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“I just have this feeling,” novelist Richard Russo told The New York Times’s Stephen Greenhouse, “that if it weren’t for the Gloversville Free Library that I probably would not be a writer.”

The Times reported this week that Russo will serve as honorary chairman of the New York town’s drive to raise $7 million to renovate the 1904 Beaux-Arts building, which was added to the National Register of Historic Places in 1976. Like the libraries of so many towns that have seen better days—Gloversville was once a hub of the ill-fated dress glove industry—the building needs attention. Despite its age, the library remains at the heart of town life, drawing 9,000 visitors a months.

The renovation plans, which include a light-filled new children’s section and a revamped reading room, demonstrate a vision of the library as community center that extends beyond reading culture, with spaces for chamber music and school tutoring.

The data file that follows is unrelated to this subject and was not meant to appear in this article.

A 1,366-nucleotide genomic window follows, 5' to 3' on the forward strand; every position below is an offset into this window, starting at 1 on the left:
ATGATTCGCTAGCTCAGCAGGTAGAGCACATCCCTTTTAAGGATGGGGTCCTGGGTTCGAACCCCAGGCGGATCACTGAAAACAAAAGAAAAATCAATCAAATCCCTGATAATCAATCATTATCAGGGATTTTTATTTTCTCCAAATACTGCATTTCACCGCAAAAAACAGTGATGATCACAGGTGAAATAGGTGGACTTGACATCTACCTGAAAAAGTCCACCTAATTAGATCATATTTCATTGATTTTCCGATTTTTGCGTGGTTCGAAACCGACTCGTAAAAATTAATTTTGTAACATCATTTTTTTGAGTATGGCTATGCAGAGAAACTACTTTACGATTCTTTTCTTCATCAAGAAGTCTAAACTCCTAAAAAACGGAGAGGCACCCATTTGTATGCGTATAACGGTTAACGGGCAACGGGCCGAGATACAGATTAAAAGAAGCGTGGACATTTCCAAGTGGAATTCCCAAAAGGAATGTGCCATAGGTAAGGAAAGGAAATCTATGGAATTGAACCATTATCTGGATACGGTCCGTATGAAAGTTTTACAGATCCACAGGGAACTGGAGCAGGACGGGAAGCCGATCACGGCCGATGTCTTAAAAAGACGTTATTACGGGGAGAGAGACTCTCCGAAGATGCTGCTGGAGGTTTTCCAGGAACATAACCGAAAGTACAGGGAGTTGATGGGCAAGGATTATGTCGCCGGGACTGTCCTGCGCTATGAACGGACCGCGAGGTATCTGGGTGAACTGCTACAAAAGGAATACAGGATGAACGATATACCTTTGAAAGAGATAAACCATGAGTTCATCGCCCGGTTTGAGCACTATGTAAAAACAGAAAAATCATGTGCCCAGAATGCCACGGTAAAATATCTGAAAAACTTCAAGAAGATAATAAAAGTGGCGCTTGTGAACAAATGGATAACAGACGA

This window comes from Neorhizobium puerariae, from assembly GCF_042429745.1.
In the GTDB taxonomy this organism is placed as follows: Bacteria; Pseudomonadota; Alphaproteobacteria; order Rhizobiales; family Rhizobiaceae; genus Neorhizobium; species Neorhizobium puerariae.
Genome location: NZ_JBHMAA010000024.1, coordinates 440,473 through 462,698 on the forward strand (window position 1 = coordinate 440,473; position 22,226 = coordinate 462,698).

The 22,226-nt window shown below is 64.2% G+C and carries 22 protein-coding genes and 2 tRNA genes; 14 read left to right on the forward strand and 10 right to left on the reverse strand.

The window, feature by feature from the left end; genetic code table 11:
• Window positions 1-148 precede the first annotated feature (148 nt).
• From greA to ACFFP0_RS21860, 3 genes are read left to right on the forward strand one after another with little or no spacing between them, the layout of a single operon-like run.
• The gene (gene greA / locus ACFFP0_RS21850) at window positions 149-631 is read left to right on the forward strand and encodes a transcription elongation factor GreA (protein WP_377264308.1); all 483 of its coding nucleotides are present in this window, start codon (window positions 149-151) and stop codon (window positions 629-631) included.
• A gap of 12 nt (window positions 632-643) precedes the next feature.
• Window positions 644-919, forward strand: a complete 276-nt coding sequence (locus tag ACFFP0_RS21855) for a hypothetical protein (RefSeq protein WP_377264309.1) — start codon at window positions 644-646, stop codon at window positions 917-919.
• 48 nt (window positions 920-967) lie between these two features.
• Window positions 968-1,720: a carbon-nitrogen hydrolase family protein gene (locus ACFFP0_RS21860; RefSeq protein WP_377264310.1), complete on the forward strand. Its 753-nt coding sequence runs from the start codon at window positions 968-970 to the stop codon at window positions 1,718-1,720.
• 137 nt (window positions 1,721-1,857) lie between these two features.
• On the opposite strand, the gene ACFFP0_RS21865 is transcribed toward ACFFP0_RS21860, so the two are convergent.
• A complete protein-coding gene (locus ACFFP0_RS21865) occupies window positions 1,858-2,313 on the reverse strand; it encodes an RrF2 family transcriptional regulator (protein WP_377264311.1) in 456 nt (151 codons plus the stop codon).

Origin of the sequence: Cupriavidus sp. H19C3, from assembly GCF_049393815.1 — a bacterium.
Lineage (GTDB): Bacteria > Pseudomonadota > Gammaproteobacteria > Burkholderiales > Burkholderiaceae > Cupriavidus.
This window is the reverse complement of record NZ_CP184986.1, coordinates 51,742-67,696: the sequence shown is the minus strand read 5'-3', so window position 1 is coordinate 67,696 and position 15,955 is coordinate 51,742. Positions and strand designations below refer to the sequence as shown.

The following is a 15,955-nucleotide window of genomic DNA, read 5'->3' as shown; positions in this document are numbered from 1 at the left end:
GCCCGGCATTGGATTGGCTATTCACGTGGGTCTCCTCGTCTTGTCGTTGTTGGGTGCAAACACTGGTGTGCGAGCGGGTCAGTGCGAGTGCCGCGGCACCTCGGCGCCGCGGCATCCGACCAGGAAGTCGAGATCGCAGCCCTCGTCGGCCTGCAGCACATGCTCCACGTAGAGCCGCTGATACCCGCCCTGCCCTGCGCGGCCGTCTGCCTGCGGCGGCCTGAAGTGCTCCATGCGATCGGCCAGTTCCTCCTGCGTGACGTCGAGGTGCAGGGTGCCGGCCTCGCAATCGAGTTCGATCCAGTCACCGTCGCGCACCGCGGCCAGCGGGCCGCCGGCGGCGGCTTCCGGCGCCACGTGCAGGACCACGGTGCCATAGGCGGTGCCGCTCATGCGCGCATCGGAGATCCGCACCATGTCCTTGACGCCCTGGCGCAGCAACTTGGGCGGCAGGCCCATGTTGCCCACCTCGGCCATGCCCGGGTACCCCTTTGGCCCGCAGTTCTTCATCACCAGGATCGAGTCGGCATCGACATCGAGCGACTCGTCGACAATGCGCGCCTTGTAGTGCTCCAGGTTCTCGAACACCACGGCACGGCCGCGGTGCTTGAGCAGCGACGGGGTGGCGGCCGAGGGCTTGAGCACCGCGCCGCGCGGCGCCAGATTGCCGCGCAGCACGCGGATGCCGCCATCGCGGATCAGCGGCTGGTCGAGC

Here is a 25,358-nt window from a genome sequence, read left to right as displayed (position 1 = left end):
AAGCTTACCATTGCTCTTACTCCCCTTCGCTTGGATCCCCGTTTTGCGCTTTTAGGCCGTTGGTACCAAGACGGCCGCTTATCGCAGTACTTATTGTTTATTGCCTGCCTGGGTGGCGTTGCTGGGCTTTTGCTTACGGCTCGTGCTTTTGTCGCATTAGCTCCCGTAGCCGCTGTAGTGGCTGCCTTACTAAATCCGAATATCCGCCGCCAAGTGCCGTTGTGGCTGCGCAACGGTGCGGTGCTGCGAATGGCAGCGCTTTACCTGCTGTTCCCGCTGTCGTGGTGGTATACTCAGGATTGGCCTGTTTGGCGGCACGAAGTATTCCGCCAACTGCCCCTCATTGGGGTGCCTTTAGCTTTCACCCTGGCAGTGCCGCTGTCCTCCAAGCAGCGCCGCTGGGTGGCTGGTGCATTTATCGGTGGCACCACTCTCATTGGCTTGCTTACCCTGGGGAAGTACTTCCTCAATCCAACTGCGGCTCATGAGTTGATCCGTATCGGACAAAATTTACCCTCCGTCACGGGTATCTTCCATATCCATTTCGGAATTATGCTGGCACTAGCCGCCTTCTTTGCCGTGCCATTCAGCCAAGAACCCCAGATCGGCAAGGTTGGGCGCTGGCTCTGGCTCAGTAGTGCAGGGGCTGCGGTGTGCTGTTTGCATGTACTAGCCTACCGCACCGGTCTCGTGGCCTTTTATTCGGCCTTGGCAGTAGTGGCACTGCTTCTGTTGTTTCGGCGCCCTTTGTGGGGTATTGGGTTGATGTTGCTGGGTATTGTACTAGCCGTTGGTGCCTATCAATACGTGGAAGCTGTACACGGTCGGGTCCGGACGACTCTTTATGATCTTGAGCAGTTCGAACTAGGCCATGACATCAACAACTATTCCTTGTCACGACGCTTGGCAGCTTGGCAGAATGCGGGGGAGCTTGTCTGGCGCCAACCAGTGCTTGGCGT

“I have such fond memories of the place,” Russo told the Times, “going there Saturday mornings with my grandfather or mother, who would wait forever for me to pick books.”

Now Russo, a Vice-President of the Authors Guild, is repaying his debt. Kudos to one of our own.


Photo by Doug Kerr licensed under the Creative Commons Attribution-Share Alike Generic 2.0 license.